Mixed Reality Toolkit is under the MIT license. By contributing to the Mixed Reality Toolkit, you assert that:
- The contribution is your own original work.
- The contribution adheres to the Coding Guidelines
- You have the right to assign the copyright for the work (it is not owned by your employer, or you have been given copyright assignment in writing).
How to contribute
- A GitHub Account
- Familiarization with projects with Git Source control versioning. Atlassian has a wonderful guide for getting started with Git.
- Install Git on your local machine and have git assigned as an environment variable.
- Install a Git client like Fork or GitHub for Desktop for staging and committing code to source control
- Follow any Getting Started Guidelines for setting up your development environment not covered here.
- Fork the repository you'd like to open a pull request for.
- Clone or sync any changes from the source repository to your local disk.
Note: When initially cloning the repository be sure to recursively check out all submodules!
- Create a new branch based on the last source development commit.
- Make the changes you'd like to contribute.
- Stage and commit your changes with thoughtful messages detailing the work.
- Push your local changes to your fork's remote server.
- Navigate to the repository's source repository on GitHub.
Note: by now a prompt to open a new pull request should be available on the repository's main landing page.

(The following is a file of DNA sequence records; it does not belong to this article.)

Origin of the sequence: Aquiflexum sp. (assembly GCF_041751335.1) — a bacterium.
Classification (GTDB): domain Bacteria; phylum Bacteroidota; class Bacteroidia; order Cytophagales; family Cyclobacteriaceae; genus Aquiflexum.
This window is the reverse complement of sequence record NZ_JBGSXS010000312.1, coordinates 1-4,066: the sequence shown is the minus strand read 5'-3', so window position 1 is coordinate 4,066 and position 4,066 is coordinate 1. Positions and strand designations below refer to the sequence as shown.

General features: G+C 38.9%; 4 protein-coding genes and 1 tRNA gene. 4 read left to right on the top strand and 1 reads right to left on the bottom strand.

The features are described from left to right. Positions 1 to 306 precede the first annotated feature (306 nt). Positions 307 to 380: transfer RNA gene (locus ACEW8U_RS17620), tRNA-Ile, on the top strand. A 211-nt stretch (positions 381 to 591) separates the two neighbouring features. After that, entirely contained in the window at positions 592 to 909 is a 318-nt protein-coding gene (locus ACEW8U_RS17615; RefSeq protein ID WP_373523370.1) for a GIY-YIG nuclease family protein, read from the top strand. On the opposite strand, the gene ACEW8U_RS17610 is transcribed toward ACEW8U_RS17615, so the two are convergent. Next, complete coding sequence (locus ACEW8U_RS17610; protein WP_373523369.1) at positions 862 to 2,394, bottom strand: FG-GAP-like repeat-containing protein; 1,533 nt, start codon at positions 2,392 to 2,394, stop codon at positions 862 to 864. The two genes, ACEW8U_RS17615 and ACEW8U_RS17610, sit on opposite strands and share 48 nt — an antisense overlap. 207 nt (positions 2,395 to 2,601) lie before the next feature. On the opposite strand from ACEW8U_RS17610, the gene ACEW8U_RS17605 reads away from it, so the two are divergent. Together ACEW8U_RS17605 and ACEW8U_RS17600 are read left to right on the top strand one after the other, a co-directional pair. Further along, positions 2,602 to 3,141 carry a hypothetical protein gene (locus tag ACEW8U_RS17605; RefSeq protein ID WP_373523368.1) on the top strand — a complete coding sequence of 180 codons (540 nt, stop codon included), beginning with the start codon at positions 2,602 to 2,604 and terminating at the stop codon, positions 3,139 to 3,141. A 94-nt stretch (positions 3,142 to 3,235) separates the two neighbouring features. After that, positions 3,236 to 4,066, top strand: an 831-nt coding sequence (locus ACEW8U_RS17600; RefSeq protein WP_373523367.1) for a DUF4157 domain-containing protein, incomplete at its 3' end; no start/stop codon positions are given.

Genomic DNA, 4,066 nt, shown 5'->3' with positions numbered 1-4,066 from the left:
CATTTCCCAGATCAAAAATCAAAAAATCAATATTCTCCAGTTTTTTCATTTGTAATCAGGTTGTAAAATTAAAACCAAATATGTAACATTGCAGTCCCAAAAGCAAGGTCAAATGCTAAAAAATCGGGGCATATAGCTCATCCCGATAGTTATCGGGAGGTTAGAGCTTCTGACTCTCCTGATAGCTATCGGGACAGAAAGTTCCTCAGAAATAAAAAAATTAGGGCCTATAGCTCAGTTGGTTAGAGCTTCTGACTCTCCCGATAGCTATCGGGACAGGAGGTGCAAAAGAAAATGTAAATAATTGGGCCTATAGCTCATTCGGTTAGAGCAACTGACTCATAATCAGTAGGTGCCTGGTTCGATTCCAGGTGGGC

- Open a pull request detailing the changes and fill out the Pull Request Template.
- Typically Code Reviews are performed in around 24-48 hours.
- Iterate on any feedback from reviews.
Note: Typically you can push the changes directly to the branch you've opened the pull request for.
- Once the pull request is accepted and the build validation passes, changes are then squashed and merged into the target branch, and the process is repeated.
The master, development, and any feature branches are all protected by branch policies. Each branch must be up to date and pass test and build validation before it can be merged.
- All merges to the feature and development branches are squashed and merged into a single commit to keep the history clean and focused on specific pull request changes.
- All merges from the master and development branches are just traditionally merged together to ensure they stay in sync and share the same histories.
If there is anything not mentioned in this document or you simply want to know more, raise an RFI (Request for Information) request here.